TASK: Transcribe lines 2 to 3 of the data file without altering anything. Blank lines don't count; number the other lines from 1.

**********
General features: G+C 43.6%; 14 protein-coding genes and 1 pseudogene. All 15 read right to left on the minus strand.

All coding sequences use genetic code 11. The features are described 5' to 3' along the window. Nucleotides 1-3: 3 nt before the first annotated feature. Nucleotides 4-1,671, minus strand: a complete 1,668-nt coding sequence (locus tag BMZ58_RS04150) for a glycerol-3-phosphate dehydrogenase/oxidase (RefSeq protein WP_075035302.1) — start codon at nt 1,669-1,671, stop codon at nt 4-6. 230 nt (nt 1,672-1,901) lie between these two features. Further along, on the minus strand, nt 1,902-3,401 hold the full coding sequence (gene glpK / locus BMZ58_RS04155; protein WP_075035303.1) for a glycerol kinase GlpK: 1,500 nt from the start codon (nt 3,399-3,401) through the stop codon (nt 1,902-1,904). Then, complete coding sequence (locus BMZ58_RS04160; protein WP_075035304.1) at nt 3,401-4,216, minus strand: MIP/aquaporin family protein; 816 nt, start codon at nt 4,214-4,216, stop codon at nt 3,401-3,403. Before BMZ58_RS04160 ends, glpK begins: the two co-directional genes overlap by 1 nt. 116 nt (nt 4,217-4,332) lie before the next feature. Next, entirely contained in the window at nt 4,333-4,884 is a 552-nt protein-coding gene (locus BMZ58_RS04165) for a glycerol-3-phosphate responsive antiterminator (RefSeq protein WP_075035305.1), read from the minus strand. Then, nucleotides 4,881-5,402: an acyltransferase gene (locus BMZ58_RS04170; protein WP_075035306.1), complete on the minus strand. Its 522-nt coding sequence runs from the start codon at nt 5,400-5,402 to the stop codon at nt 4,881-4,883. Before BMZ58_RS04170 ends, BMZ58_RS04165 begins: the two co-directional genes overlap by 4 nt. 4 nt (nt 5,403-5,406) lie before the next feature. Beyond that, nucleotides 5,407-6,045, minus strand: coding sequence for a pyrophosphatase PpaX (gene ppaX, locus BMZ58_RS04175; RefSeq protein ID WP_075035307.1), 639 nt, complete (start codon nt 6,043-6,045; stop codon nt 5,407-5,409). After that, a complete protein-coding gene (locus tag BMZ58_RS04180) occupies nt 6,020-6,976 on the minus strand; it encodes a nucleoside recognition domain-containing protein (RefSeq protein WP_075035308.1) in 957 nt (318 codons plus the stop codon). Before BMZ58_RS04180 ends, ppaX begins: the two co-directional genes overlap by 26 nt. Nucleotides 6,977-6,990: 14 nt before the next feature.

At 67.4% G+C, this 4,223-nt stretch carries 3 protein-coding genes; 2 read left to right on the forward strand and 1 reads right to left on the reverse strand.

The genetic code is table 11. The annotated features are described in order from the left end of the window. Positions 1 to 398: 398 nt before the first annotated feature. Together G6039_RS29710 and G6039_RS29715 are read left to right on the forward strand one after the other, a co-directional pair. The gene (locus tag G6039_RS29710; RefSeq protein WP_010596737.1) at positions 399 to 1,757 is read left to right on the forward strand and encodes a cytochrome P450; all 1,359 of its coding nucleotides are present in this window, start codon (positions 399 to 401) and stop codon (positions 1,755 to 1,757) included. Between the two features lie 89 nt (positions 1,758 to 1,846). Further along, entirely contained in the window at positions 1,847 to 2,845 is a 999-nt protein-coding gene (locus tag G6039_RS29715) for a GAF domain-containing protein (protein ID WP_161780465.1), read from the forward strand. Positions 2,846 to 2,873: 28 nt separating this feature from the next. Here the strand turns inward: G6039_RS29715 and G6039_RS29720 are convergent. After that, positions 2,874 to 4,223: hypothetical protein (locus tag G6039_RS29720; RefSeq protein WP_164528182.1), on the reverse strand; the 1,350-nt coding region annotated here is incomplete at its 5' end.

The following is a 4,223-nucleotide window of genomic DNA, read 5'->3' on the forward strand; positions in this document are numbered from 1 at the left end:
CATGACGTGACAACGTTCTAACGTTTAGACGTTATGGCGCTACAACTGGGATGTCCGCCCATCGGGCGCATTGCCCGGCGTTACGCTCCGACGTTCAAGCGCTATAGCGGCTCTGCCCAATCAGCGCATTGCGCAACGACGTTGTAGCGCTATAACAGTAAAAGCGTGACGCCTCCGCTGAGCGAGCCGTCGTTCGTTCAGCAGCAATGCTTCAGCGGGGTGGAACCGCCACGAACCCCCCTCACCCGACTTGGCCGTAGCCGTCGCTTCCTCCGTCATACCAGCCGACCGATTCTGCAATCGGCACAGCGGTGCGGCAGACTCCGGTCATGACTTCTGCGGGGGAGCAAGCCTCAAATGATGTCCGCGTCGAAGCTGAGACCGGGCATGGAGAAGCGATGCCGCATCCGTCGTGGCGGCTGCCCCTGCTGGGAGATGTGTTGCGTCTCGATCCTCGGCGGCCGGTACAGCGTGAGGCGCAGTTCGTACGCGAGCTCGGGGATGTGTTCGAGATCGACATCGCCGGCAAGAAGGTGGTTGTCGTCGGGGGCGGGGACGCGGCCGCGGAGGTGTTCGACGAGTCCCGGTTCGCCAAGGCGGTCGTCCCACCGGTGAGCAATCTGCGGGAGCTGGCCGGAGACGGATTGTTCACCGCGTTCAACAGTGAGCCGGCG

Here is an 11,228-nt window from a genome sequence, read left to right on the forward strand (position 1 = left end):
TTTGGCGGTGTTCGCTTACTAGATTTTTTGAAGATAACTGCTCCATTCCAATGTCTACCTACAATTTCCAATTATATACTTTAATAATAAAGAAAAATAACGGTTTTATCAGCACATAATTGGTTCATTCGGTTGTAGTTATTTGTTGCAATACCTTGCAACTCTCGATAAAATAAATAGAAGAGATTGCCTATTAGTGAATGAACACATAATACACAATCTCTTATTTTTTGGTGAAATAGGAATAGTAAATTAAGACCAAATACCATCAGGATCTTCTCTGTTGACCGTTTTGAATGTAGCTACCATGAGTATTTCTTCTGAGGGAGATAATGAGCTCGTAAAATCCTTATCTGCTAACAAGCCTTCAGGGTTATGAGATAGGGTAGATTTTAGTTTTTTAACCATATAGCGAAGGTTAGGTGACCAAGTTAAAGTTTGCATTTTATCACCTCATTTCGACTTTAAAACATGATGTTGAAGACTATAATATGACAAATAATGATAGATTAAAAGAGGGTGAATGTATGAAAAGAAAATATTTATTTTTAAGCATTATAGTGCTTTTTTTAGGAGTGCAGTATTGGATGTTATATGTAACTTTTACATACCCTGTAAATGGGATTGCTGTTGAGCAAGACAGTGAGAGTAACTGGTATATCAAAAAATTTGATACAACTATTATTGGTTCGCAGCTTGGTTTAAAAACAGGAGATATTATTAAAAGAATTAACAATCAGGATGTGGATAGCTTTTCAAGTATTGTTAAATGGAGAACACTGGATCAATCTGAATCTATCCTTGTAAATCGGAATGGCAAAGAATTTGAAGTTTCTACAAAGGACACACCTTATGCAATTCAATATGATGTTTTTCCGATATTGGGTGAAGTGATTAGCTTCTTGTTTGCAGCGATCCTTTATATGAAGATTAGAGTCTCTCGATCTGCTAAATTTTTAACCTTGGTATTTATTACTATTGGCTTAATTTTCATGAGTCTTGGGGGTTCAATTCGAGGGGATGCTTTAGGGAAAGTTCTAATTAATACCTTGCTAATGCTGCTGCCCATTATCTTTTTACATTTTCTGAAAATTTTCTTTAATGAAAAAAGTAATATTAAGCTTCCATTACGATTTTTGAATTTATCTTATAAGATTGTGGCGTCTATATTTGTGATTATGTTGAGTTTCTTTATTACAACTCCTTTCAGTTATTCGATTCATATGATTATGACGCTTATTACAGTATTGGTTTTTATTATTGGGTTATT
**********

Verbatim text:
All coding sequences use genetic code 11. The features are described 5' to 3' along the window. Nucleotides 1-3: 3 nt before the first annotated feature. Nucleotides 4-1,671, minus strand: a complete 1,668-nt coding sequence (locus tag BMZ58_RS04150) for a glycerol-3-phosphate dehydrogenase/oxidase (RefSeq protein WP_075035302.1) — start codon at nt 1,669-1,671, stop codon at nt 4-6. 230 nt (nt 1,672-1,901) lie between these two features. Further along, on the minus strand, nt 1,902-3,401 hold the full coding sequence (gene glpK / locus BMZ58_RS04155; protein WP_075035303.1) for a glycerol kinase GlpK: 1,500 nt from the start codon (nt 3,399-3,401) through the stop codon (nt 1,902-1,904). Then, complete coding sequence (locus BMZ58_RS04160; protein WP_075035304.1) at nt 3,401-4,216, minus strand: MIP/aquaporin family protein; 816 nt, start codon at nt 4,214-4,216, stop codon at nt 3,401-3,403. Before BMZ58_RS04160 ends, glpK begins: the two co-directional genes overlap by 1 nt. 116 nt (nt 4,217-4,332) lie before the next feature. Next, entirely contained in the window at nt 4,333-4,884 is a 552-nt protein-coding gene (locus BMZ58_RS04165) for a glycerol-3-phosphate responsive antiterminator (RefSeq protein WP_075035305.1), read from the minus strand. Then, nucleotides 4,881-5,402: an acyltransferase gene (locus BMZ58_RS04170; protein WP_075035306.1), complete on the minus strand. Its 522-nt coding sequence runs from the start codon at nt 5,400-5,402 to the stop codon at nt 4,881-4,883. Before BMZ58_RS04170 ends, BMZ58_RS04165 begins: the two co-directional genes overlap by 4 nt. 4 nt (nt 5,403-5,406) lie before the next feature. Beyond that, nucleotides 5,407-6,045, minus strand: coding sequence for a pyrophosphatase PpaX (gene ppaX, locus BMZ58_RS04175; RefSeq protein ID WP_075035307.1), 639 nt, complete (start codon nt 6,043-6,045; stop codon nt 5,407-5,409). After that, a complete protein-coding gene (locus tag BMZ58_RS04180) occupies nt 6,020-6,976 on the minus strand; it encodes a nucleoside recognition domain-containing protein (RefSeq protein WP_075035308.1) in 957 nt (318 codons plus the stop codon). Before BMZ58_RS04180 ends, ppaX begins: the two co-directional genes overlap by 26 nt. Nucleotides 6,977-6,990: 14 nt before the next feature.

At 67.4% G+C, this 4,223-nt stretch carries 3 protein-coding genes; 2 read left to right on the forward strand and 1 reads right to left on the reverse strand.